Listening with intent to learn is a critical part of my psyche. So I pay attention to not to spite or counter but to learn and, if needed, express my views on any subject in context. Even though some people engage in discourses that are sensitive with the intention to intimidate I keep my response without bias or hostility. One of such scenarios played out recently.
In an online brainstorming session with some noblemen from Islam and Christian faiths on ideas on how to keep our young generation from religious manipulation and radicalization by atrocious leaders, scholars and overcome religious intolerance in the 21st century, a gentleman thought otherwise when I said the media reports one religion as the fastest growing religion but fails to report the other as the most persecuted religion. When asked why he thinks otherwise, he said no record exists that Christians are being persecuted.
A survey by Open Doors, an organization founded in 1955 to assist persecuted Christians, found out that more than 7,100 Christians were killed in 2015 for “faith-related reasons,” an increase of 3,000 from the previous year. The group’s report defines Christian persecution “as any hostility experienced as a result of one’s identification with Christ”. It further reported that persecution ranged from imprisonment, torture, beheadings and rape to the loss of home and assets, the loss of a job, or even rejection from a community.”
My intention is not to spark a debate on persecution. It is to challenge the apathy we Christians pay to the plight of the persecuted. The Bible says “In fact, everyone who wants to live a godly life in Christ Jesus will be persecuted, while evildoers and impostors will go from bad to worse, deceiving and being deceived. But as for you, continue in what you have learned and have become convinced of,” 2 Timothy 3:12 to 14. (New International Version)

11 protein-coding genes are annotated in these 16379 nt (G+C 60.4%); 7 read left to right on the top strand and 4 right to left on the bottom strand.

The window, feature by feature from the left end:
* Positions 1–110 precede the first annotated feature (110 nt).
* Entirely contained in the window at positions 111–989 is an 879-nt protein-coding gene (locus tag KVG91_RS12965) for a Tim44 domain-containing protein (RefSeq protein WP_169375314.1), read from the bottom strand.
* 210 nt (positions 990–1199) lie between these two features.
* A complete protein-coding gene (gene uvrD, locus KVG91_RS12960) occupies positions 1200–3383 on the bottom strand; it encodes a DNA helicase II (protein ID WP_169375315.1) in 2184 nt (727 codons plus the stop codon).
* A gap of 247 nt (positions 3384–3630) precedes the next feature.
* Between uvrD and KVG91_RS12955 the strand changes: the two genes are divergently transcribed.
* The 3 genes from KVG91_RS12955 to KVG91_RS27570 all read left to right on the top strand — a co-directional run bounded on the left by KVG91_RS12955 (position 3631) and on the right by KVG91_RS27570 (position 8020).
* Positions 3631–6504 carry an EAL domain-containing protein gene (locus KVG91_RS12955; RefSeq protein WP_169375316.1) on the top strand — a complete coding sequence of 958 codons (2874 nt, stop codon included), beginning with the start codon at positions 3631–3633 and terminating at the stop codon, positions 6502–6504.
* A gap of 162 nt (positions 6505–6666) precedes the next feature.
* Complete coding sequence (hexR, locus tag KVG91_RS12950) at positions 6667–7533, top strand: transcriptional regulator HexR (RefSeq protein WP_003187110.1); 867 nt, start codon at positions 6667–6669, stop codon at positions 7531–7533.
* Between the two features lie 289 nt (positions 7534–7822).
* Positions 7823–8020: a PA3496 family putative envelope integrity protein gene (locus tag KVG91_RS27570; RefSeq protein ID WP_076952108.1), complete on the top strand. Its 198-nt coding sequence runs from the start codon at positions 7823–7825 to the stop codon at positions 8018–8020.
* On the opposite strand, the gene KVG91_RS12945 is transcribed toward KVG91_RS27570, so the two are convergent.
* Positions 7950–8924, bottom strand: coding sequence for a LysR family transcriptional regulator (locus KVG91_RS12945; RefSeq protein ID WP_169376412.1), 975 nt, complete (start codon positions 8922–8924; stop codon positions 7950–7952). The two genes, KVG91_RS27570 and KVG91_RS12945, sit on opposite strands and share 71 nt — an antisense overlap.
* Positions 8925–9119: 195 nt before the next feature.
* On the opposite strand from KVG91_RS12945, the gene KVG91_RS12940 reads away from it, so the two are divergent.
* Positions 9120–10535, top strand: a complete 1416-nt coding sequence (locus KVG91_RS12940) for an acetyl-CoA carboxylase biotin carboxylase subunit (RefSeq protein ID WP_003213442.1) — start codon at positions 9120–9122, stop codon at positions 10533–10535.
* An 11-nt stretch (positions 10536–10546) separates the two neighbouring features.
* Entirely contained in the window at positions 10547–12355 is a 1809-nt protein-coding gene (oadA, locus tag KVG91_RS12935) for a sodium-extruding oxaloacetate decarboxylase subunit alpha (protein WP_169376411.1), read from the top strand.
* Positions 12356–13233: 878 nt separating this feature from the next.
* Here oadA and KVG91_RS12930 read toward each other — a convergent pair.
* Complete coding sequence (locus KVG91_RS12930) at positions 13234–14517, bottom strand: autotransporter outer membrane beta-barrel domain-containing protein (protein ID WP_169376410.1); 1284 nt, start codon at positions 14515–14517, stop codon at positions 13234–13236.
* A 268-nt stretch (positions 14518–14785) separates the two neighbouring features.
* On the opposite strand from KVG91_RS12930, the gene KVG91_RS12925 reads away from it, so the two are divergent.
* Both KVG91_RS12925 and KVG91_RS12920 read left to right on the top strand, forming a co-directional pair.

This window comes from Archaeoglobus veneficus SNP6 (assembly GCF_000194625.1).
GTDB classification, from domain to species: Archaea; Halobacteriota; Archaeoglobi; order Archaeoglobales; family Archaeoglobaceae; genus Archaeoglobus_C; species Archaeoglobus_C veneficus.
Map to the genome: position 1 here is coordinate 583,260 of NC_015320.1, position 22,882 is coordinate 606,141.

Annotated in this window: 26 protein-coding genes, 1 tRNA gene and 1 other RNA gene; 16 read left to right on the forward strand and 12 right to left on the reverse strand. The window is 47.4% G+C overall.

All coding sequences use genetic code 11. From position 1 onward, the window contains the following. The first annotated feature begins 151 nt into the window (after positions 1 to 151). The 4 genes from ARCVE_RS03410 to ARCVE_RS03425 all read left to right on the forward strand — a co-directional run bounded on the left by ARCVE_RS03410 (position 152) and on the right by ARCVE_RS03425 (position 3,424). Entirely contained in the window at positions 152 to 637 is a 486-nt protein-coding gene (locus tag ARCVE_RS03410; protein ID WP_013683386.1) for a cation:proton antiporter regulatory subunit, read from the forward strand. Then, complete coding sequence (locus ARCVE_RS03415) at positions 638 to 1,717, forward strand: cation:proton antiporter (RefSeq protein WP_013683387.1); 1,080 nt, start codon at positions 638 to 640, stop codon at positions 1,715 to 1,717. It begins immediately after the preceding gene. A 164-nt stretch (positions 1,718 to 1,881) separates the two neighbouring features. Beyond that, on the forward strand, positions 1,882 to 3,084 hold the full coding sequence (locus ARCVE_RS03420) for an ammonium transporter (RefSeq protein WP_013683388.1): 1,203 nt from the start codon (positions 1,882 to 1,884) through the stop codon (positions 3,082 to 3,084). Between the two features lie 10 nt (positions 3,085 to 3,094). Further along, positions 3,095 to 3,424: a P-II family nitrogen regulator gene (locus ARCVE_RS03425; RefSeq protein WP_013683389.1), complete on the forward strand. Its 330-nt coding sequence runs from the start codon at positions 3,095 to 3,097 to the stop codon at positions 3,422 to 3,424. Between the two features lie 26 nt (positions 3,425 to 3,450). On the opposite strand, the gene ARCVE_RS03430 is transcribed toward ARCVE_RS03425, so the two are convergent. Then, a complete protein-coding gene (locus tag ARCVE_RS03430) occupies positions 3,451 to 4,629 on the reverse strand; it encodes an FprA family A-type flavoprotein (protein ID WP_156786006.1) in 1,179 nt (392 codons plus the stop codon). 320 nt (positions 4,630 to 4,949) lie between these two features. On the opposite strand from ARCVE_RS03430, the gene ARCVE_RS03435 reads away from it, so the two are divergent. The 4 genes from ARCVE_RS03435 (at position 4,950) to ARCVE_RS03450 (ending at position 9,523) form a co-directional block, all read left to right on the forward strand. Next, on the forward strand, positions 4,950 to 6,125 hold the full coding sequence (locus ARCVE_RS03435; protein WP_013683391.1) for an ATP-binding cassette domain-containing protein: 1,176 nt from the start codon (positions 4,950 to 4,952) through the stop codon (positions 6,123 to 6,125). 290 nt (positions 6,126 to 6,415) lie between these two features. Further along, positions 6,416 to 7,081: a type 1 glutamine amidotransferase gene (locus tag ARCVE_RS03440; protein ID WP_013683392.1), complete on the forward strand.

How much have we sustained what we have learnt from Christ and the early church? One of the most crippling concepts to have pervaded the church over the 21st century is the notion that being a Christian is about “swag” or “style”. There is nothing wrong with personal “swag” and “style” but making it the “face” or “Standard’’ of Christianity may lead many to have a skewed view and unrealistic ideas of what or who they need to be or can become in Christ. We seem to have failed to notice that this impression has only shifted our attention to needless competition with Hollywood
“So Christ himself gave the apostles, the prophets, the evangelists, the pastors and teachers, to equip his people for works of service, so that the body of Christ may be built up until we all reach unity in the faith and in the knowledge of the Son of God and become mature, attaining to the whole measure of the fullness of Christ.” Ephesian 4:12 to 13. (NIV)
The goal is that the entire body of Christ (The Church) will grow to unity, maturity, and Christ-likeness instead of working against and ignoring each other. The gospel was extended to us and needs to be extended through us (The present day Church). Persecuted churches and Christians need more than our prayers. They need our support in all areas. Use what you’ve got in the work of service toward other believers and Non-Christians. In that way, the church will grow to maturity in Christ.